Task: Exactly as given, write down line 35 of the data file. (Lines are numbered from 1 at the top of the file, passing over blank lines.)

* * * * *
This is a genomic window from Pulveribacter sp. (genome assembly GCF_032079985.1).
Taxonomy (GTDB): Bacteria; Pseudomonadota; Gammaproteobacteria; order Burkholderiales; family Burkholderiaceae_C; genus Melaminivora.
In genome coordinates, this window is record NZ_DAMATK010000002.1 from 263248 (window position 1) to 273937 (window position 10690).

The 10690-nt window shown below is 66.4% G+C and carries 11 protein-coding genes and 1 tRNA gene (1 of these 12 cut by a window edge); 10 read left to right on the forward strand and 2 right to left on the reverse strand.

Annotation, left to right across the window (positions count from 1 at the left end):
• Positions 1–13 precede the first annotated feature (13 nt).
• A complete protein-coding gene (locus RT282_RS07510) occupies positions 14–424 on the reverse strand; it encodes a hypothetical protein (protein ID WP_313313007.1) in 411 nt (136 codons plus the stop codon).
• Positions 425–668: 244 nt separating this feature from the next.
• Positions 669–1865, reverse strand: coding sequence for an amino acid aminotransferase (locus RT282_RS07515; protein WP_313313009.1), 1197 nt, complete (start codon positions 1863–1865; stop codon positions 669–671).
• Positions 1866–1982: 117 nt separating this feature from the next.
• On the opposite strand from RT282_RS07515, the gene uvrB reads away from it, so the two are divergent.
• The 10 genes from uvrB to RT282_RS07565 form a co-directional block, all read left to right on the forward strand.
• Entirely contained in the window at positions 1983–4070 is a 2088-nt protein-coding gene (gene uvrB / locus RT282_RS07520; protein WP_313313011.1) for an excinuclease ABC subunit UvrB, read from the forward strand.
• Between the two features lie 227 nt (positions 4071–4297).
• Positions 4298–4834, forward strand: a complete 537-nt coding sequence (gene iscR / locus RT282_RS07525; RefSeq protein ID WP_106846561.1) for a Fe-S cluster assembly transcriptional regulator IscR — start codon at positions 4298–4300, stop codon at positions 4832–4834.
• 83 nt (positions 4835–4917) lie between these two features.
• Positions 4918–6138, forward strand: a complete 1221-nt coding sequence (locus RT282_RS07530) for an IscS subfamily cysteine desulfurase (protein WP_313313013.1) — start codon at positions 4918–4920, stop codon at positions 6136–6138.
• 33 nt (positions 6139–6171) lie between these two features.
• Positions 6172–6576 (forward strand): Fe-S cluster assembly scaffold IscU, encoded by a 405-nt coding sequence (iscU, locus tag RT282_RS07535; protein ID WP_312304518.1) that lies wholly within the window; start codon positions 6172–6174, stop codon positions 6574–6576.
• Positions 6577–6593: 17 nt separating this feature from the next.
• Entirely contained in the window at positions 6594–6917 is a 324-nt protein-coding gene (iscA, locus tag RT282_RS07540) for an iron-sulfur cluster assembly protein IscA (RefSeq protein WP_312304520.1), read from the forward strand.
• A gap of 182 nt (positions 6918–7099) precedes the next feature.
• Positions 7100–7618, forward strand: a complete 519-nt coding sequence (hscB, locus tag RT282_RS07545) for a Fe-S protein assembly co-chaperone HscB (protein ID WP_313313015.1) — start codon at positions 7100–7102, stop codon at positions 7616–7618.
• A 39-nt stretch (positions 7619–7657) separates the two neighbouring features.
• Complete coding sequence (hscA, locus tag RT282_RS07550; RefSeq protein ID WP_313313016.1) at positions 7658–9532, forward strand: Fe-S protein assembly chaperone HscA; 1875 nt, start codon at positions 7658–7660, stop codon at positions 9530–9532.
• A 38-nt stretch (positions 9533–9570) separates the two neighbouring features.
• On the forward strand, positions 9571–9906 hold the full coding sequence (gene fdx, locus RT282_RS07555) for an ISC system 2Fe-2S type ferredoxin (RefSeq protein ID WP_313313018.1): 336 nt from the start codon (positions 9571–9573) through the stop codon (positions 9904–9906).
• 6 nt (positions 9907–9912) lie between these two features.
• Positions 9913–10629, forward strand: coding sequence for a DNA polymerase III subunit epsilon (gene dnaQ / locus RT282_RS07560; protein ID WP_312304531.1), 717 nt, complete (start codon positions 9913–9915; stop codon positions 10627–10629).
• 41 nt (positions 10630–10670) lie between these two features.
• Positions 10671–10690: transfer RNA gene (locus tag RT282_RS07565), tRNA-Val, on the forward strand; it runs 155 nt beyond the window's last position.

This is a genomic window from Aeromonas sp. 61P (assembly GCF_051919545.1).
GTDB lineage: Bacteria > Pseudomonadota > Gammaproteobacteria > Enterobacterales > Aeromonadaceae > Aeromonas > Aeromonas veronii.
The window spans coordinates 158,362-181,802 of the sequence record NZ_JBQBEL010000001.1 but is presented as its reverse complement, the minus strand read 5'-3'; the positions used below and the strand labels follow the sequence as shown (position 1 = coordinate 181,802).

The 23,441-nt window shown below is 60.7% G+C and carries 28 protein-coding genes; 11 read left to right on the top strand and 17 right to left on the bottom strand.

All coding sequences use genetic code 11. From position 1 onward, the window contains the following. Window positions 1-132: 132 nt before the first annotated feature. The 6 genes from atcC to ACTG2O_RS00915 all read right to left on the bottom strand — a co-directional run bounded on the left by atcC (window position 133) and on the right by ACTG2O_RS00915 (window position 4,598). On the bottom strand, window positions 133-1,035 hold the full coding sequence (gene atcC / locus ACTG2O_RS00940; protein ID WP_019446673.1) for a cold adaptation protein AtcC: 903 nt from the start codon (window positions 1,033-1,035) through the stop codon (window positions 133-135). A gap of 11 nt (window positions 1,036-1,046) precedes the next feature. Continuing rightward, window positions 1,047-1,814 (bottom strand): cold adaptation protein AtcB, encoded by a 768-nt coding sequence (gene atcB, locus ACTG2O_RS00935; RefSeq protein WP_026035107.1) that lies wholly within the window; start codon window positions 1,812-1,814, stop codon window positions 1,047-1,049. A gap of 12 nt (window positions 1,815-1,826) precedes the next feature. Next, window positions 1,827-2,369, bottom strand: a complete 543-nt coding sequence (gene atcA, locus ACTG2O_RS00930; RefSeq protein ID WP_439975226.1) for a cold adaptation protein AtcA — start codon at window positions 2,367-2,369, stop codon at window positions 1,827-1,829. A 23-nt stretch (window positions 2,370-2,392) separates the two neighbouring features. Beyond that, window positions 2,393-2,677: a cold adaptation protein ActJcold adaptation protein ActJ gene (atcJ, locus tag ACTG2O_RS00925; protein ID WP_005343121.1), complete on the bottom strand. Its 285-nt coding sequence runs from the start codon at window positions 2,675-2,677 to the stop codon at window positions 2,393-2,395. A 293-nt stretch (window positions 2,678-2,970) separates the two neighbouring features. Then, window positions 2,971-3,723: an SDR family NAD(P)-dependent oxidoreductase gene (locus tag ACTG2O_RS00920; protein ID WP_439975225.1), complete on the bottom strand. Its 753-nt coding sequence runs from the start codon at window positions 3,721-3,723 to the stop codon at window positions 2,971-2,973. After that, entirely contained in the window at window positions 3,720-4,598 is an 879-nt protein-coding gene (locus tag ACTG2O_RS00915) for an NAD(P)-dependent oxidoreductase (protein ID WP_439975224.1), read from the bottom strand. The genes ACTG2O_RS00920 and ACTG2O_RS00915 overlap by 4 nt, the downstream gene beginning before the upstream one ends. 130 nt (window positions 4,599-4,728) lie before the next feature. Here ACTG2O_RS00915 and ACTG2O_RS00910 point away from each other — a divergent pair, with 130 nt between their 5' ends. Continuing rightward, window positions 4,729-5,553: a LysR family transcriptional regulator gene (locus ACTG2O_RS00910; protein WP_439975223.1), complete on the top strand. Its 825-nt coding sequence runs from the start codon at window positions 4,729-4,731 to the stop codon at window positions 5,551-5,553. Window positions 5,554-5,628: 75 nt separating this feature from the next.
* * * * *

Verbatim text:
The 23,441-nt window shown below is 60.7% G+C and carries 28 protein-coding genes; 11 read left to right on the top strand and 17 right to left on the bottom strand.